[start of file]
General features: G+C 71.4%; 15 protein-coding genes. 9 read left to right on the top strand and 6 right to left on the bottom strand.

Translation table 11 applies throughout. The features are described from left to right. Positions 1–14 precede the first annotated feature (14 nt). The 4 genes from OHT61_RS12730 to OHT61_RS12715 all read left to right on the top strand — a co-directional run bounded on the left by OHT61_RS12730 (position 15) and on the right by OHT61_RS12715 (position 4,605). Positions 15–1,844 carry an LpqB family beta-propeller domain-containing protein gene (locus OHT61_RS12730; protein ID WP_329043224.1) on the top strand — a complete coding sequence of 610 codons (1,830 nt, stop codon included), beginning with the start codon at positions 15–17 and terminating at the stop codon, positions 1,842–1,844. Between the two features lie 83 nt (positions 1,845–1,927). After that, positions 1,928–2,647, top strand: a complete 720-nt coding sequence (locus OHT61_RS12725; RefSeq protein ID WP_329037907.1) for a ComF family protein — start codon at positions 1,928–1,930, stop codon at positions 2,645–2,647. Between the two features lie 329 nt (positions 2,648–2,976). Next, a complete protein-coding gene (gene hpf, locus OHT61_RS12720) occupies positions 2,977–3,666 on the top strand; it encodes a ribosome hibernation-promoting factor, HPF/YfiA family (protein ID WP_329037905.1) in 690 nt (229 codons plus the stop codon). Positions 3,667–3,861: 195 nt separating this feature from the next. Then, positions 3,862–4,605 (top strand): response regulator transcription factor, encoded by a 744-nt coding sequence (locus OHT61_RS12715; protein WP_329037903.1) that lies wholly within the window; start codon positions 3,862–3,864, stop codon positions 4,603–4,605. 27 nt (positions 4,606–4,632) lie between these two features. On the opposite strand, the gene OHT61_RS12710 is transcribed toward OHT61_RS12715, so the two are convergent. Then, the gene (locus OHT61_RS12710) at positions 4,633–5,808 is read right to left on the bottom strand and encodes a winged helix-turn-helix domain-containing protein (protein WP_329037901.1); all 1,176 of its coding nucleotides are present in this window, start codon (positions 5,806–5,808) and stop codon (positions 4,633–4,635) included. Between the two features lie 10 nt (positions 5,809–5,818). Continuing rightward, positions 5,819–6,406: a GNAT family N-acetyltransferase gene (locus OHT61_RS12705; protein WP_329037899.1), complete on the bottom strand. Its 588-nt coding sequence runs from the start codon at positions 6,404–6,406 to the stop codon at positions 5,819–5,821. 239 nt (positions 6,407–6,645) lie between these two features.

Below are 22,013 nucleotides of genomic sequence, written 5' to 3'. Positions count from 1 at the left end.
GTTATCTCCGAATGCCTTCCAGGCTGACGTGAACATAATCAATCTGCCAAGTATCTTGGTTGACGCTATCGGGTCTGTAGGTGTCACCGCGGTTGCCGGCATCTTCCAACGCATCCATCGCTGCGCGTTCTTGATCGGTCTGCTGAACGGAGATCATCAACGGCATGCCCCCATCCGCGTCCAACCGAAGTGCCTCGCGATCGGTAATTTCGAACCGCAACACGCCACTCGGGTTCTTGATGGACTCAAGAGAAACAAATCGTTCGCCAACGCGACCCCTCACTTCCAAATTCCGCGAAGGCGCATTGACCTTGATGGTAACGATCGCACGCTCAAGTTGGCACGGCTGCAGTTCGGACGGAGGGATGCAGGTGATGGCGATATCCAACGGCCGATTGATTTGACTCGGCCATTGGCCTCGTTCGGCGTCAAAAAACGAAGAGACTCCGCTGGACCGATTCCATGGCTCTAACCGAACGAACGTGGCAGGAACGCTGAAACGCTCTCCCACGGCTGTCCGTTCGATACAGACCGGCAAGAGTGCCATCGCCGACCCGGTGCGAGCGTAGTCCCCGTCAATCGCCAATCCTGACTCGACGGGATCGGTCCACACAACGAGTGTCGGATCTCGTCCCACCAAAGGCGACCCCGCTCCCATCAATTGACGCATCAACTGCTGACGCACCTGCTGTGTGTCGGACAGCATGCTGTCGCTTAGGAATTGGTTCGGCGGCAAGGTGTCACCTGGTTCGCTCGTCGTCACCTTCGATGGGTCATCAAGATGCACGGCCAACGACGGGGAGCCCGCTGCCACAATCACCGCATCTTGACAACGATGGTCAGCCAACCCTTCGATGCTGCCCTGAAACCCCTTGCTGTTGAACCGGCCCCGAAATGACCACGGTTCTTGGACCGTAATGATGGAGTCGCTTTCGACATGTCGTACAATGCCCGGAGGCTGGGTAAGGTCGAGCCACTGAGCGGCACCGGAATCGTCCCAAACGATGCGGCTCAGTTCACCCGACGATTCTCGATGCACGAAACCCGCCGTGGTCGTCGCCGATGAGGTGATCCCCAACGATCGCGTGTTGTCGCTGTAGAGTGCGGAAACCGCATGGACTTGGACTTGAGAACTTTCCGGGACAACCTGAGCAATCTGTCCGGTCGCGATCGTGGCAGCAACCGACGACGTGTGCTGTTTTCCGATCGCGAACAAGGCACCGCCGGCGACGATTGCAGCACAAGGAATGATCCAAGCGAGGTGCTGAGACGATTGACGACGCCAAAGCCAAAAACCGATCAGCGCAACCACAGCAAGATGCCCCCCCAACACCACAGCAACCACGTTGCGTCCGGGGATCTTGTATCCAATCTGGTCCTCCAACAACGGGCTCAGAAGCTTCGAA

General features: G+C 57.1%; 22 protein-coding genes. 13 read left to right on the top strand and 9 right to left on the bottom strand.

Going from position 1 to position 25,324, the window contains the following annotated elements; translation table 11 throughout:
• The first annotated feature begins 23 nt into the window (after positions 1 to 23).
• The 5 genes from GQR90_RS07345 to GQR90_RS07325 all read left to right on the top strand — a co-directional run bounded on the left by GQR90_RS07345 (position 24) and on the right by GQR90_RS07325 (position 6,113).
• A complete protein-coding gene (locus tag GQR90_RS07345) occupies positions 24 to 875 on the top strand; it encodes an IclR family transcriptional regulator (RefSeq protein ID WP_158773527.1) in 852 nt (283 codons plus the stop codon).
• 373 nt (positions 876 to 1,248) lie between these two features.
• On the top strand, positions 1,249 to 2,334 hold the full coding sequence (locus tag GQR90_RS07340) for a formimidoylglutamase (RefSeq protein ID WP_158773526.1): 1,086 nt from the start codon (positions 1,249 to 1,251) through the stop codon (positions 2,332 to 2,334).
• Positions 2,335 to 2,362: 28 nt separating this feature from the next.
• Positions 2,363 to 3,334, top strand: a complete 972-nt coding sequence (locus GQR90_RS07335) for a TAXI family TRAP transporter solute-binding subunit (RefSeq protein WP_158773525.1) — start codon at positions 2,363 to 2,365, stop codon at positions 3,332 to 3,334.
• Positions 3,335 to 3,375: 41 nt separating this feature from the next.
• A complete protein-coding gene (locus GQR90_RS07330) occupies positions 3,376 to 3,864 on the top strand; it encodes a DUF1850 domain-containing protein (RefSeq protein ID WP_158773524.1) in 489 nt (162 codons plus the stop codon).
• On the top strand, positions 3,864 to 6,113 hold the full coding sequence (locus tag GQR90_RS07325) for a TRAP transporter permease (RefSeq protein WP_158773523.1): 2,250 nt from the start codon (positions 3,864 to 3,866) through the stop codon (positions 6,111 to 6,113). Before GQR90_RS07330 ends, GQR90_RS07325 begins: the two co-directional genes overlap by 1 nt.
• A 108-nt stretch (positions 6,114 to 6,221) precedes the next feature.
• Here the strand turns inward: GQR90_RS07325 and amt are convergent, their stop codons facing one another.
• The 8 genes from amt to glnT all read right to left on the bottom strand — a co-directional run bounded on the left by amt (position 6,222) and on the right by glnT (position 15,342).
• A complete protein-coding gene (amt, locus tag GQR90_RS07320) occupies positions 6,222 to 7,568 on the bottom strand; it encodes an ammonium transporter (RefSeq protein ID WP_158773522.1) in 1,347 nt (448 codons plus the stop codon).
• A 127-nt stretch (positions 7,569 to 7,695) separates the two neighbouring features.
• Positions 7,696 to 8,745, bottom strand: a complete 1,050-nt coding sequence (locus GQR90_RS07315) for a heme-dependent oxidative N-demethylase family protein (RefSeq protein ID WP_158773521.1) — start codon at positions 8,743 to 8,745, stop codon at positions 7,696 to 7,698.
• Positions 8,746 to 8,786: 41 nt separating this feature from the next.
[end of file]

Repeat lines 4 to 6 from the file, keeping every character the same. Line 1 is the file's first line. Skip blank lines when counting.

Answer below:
GTTATCTCCGAATGCCTTCCAGGCTGACGTGAACATAATCAATCTGCCAAGTATCTTGGTTGACGCTATCGGGTCTGTAGGTGTCACCGCGGTTGCCGGCATCTTCCAACGCATCCATCGCTGCGCGTTCTTGATCGGTCTGCTGAACGGAGATCATCAACGGCATGCCCCCATCCGCGTCCAACCGAAGTGCCTCGCGATCGGTAATTTCGAACCGCAACACGCCACTCGGGTTCTTGATGGACTCAAGAGAAACAAATCGTTCGCCAACGCGACCCCTCACTTCCAAATTCCGCGAAGGCGCATTGACCTTGATGGTAACGATCGCACGCTCAAGTTGGCACGGCTGCAGTTCGGACGGAGGGATGCAGGTGATGGCGATATCCAACGGCCGATTGATTTGACTCGGCCATTGGCCTCGTTCGGCGTCAAAAAACGAAGAGACTCCGCTGGACCGATTCCATGGCTCTAACCGAACGAACGTGGCAGGAACGCTGAAACGCTCTCCCACGGCTGTCCGTTCGATACAGACCGGCAAGAGTGCCATCGCCGACCCGGTGCGAGCGTAGTCCCCGTCAATCGCCAATCCTGACTCGACGGGATCGGTCCACACAACGAGTGTCGGATCTCGTCCCACCAAAGGCGACCCCGCTCCCATCAATTGACGCATCAACTGCTGACGCACCTGCTGTGTGTCGGACAGCATGCTGTCGCTTAGGAATTGGTTCGGCGGCAAGGTGTCACCTGGTTCGCTCGTCGTCACCTTCGATGGGTCATCAAGATGCACGGCCAACGACGGGGAGCCCGCTGCCACAATCACCGCATCTTGACAACGATGGTCAGCCAACCCTTCGATGCTGCCCTGAAACCCCTTGCTGTTGAACCGGCCCCGAAATGACCACGGTTCTTGGACCGTAATGATGGAGTCGCTTTCGACATGTCGTACAATGCCCGGAGGCTGGGTAAGGTCGAGCCACTGAGCGGCACCGGAATCGTCCCAAACGATGCGGCTCAGTTCACCCGACGATTCTCGATGCACGAAACCCGCCGTGGTCGTCGCCGATGAGGTGATCCCCAACGATCGCGTGTTGTCGCTGTAGAGTGCGGAAACCGCATGGACTTGGACTTGAGAACTTTCCGGGACAACCTGAGCAATCTGTCCGGTCGCGATCGTGGCAGCAACCGACGACGTGTGCTGTTTTCCGATCGCGAACAAGGCACCGCCGGCGACGATTGCAGCACAAGGAATGATCCAAGCGAGGTGCTGAGACGATTGACGACGCCAAAGCCAAAAACCGATCAGCGCAACCACAGCAAGATGCCCCCCCAACACCACAGCAACCACGTTGCGTCCGGGGATCTTGTATCCAATCTGGTCCTCCAACAACGGGCTCAGAAGCTTCGAA

General features: G+C 57.1%; 22 protein-coding genes. 13 read left to right on the top strand and 9 right to left on the bottom strand.

Going from position 1 to position 25,324, the window contains the following annotated elements; translation table 11 throughout: